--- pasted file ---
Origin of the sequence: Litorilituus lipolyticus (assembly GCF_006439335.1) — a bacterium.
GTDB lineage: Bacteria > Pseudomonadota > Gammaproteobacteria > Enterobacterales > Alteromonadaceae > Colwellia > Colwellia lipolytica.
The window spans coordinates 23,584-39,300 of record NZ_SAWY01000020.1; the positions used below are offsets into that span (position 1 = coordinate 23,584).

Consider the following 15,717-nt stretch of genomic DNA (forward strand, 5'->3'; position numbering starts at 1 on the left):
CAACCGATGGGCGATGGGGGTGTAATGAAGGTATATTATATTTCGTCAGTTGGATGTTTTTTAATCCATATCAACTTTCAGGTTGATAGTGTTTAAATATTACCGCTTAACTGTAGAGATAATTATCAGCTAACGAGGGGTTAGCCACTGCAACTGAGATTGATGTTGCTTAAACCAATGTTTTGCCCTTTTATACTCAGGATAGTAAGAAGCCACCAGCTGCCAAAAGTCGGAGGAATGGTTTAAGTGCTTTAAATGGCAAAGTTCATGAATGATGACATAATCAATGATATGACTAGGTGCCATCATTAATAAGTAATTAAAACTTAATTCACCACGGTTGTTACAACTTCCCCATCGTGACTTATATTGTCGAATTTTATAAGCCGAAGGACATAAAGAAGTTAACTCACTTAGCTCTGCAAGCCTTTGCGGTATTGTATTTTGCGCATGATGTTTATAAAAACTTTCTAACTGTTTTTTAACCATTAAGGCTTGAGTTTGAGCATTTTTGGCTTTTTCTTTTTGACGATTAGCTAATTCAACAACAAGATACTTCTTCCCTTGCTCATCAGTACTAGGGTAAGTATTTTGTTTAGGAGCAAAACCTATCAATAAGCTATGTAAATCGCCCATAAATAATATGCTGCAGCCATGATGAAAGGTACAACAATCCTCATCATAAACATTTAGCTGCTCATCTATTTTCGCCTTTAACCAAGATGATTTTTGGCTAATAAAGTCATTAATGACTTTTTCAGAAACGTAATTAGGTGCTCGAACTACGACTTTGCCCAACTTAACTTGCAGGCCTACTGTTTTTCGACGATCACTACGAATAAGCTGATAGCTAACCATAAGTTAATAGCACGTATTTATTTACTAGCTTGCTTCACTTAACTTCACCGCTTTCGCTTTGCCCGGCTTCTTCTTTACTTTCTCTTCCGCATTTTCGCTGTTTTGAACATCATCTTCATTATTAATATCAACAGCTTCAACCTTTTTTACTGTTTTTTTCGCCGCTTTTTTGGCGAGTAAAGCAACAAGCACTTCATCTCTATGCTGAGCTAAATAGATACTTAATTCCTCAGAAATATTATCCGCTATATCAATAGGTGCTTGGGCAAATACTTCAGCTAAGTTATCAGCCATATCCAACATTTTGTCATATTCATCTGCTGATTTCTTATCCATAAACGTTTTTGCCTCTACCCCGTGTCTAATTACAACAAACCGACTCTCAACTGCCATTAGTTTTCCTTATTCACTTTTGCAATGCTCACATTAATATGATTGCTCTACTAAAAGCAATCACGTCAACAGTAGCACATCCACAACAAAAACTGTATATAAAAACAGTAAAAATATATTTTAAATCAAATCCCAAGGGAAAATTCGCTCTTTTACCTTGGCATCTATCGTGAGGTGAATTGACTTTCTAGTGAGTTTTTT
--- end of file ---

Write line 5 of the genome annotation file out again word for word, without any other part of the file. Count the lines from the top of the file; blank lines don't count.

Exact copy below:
CAACCGATGGGCGATGGGGGTGTAATGAAGGTATATTATATTTCGTCAGTTGGATGTTTTTTAATCCATATCAACTTTCAGGTTGATAGTGTTTAAATATTACCGCTTAACTGTAGAGATAATTATCAGCTAACGAGGGGTTAGCCACTGCAACTGAGATTGATGTTGCTTAAACCAATGTTTTGCCCTTTTATACTCAGGATAGTAAGAAGCCACCAGCTGCCAAAAGTCGGAGGAATGGTTTAAGTGCTTTAAATGGCAAAGTTCATGAATGATGACATAATCAATGATATGACTAGGTGCCATCATTAATAAGTAATTAAAACTTAATTCACCACGGTTGTTACAACTTCCCCATCGTGACTTATATTGTCGAATTTTATAAGCCGAAGGACATAAAGAAGTTAACTCACTTAGCTCTGCAAGCCTTTGCGGTATTGTATTTTGCGCATGATGTTTATAAAAACTTTCTAACTGTTTTTTAACCATTAAGGCTTGAGTTTGAGCATTTTTGGCTTTTTCTTTTTGACGATTAGCTAATTCAACAACAAGATACTTCTTCCCTTGCTCATCAGTACTAGGGTAAGTATTTTGTTTAGGAGCAAAACCTATCAATAAGCTATGTAAATCGCCCATAAATAATATGCTGCAGCCATGATGAAAGGTACAACAATCCTCATCATAAACATTTAGCTGCTCATCTATTTTCGCCTTTAACCAAGATGATTTTTGGCTAATAAAGTCATTAATGACTTTTTCAGAAACGTAATTAGGTGCTCGAACTACGACTTTGCCCAACTTAACTTGCAGGCCTACTGTTTTTCGACGATCACTACGAATAAGCTGATAGCTAACCATAAGTTAATAGCACGTATTTATTTACTAGCTTGCTTCACTTAACTTCACCGCTTTCGCTTTGCCCGGCTTCTTCTTTACTTTCTCTTCCGCATTTTCGCTGTTTTGAACATCATCTTCATTATTAATATCAACAGCTTCAACCTTTTTTACTGTTTTTTTCGCCGCTTTTTTGGCGAGTAAAGCAACAAGCACTTCATCTCTATGCTGAGCTAAATAGATACTTAATTCCTCAGAAATATTATCCGCTATATCAATAGGTGCTTGGGCAAATACTTCAGCTAAGTTATCAGCCATATCCAACATTTTGTCATATTCATCTGCTGATTTCTTATCCATAAACGTTTTTGCCTCTACCCCGTGTCTAATTACAACAAACCGACTCTCAACTGCCATTAGTTTTCCTTATTCACTTTTGCAATGCTCACATTAATATGATTGCTCTACTAAAAGCAATCACGTCAACAGTAGCACATCCACAACAAAAACTGTATATAAAAACAGTAAAAATATATTTTAAATCAAATCCCAAGGGAAAATTCGCTCTTTTACCTTGGCATCTATCGTGAGGTGAATTGACTTTCTAGTGAGTTTTTT